This week has been pretty slow compared to what we’ve seen for the past year or so which is a nice break from volatility.
You’ve probably seen headlines about the deadly coronavirus in China, however. Investors are keeping an eye on that even though it has nothing to do with money, yet. As of this week, 17 people have died with more than 600 people infected. There has also been a case reported in the United States in Washington state.
The issue that could arise is a sharp decrease in spending, especially with regard to travel and retail. China is the world’s largest consumer of commodities, so imagine millions of people within that population not spending money because they’re staying home to avoid getting sick. There are two major cities in China that are essentially on lockdown and one of them is home to more than 11 million people. The city of Beijing canceled many public events, including some of the massive Lunar New Year celebrations, and that in and of itself is a tough blow to their local economies.
As a reminder, there is not larger scale economic impact quite yet, but if the virus continues to spread and becomes more of an epidemic like SARS was in the early 2000s, we will likely see a ripple effect.
Housing prices predicted to rise
Mortgage rates are still staying low and steady, which is great because that gives consumers more purchasing power. Combined with a strong labor market and increased wages, that’s great news for the housing industry.
This week the Freddie Mac 30-year fixed-rate mortgage average was 3.6%. That average dropped below 4% last year on May 30 and has not gone back above 3.99% since. Fannie Mae’s forecast predicts we will stay close to this range of 3.6%-3.7% through 2021.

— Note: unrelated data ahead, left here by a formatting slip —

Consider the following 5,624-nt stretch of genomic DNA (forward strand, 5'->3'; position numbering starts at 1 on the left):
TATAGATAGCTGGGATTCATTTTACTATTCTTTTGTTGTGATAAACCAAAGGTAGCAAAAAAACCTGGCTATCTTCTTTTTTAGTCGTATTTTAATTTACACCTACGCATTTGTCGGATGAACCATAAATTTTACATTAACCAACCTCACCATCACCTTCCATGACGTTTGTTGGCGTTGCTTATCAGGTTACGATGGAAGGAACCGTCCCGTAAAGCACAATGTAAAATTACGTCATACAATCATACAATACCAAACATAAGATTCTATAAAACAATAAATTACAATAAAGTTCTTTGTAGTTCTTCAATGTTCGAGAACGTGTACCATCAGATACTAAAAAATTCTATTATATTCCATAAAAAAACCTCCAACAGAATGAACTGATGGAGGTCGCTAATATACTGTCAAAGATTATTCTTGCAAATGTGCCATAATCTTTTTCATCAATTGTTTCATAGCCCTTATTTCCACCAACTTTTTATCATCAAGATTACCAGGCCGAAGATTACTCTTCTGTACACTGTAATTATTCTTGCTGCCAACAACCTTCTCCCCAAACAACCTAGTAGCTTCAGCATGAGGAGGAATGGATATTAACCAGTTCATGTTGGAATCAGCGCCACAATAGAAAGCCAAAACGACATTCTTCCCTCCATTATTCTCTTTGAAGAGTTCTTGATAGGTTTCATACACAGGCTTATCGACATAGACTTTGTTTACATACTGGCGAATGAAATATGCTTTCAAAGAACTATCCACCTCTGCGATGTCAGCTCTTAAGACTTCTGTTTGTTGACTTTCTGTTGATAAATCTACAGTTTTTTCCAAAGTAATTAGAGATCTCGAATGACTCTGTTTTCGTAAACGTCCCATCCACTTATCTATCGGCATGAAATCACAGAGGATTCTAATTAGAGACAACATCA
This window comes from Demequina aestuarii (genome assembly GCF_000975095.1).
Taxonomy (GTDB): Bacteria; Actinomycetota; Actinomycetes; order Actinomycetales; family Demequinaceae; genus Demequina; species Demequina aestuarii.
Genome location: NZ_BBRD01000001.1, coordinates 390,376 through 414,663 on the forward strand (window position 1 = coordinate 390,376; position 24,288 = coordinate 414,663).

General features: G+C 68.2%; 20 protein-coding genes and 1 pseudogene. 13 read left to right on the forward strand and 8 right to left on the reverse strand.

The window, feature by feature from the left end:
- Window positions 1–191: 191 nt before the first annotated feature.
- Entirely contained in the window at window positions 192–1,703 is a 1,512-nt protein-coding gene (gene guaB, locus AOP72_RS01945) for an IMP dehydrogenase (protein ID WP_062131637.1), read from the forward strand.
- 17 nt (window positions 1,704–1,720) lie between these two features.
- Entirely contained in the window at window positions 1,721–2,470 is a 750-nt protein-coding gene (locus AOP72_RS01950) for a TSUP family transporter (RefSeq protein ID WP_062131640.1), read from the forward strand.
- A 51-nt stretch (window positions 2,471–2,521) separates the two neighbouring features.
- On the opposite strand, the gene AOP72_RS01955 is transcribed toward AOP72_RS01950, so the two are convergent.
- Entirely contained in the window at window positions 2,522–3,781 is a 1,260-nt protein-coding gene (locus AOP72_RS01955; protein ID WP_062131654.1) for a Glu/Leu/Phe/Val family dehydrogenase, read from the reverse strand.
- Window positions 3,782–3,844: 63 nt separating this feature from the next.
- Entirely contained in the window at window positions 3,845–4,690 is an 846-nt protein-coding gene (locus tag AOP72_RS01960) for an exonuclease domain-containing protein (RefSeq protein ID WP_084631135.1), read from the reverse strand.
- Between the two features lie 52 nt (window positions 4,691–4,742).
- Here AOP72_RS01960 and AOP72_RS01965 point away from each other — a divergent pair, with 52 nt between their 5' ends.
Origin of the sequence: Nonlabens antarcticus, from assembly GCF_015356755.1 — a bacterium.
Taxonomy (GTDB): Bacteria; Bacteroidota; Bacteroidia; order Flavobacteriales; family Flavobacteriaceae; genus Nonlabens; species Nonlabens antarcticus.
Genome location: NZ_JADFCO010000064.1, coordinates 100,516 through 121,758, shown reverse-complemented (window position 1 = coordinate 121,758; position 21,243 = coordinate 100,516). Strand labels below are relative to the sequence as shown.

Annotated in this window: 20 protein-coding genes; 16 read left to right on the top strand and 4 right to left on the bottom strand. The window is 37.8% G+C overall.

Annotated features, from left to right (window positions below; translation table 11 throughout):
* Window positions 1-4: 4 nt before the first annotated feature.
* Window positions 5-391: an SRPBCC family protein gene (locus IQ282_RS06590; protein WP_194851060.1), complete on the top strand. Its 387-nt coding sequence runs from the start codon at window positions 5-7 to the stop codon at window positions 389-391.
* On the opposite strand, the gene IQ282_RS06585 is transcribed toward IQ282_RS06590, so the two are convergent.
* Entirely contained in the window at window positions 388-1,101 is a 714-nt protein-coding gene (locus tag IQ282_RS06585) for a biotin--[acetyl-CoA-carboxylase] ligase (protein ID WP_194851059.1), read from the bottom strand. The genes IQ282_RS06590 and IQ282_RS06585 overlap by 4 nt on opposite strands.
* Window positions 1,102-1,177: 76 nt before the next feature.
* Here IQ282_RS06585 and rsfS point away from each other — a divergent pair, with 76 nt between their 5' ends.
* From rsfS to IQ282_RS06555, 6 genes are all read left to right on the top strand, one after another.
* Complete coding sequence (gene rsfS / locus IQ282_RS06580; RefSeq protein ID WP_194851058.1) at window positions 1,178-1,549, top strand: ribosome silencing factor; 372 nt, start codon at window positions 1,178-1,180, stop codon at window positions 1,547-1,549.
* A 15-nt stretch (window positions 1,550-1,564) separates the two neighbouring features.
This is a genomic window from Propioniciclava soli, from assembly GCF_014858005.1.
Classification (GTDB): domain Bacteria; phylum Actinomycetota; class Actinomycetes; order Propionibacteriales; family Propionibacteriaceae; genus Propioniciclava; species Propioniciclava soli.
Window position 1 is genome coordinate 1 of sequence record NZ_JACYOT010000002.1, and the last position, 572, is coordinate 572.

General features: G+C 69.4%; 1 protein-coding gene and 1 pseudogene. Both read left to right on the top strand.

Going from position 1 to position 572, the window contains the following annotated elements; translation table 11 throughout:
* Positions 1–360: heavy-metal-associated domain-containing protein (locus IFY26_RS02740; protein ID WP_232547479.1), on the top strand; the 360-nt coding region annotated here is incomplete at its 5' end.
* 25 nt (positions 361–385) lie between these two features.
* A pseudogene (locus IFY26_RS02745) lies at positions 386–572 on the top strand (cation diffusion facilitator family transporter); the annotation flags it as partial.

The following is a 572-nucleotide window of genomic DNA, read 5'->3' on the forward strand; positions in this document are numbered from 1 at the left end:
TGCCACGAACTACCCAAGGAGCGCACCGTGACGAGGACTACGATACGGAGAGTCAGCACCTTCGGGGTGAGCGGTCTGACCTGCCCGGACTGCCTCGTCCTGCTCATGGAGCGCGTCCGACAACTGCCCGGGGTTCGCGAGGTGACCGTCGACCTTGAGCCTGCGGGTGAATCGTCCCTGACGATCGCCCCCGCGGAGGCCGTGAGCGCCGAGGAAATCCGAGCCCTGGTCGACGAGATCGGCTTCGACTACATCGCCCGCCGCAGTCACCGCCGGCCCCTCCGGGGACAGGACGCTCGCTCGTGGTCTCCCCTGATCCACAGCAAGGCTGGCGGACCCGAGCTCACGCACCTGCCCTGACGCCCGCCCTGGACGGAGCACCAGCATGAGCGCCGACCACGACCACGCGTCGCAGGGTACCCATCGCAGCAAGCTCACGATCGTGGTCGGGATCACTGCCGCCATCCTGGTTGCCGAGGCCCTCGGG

So why could that be a negative? Well, the purchasing power we talked about has increased demand in an already inventory-tight market. That demand caused Fannie Mae economists to reassess their forecast for 2020 and they are now predicting that home prices will rise at a 4.6% rate this year. Originally, they had forecast a 4.1% home price increase.
Even though December’s numbers show a 13-year high for housing starts with 975,000 housing starts predicted, those homes may not be affordable for the segment of the population itching to buy. Fannie Mae’s forecast shows the median price for a new home to be $327,000 in Q1 building up to $352,000 in Q4. The prediction also shows median existing home prices at $265,000 in Q1 with a spike in the spring and summer months to $291,000. Despite lower mortgage rates, that price range excludes a lot of first-time homebuyers who are more likely to purchase a home at or below $225,000.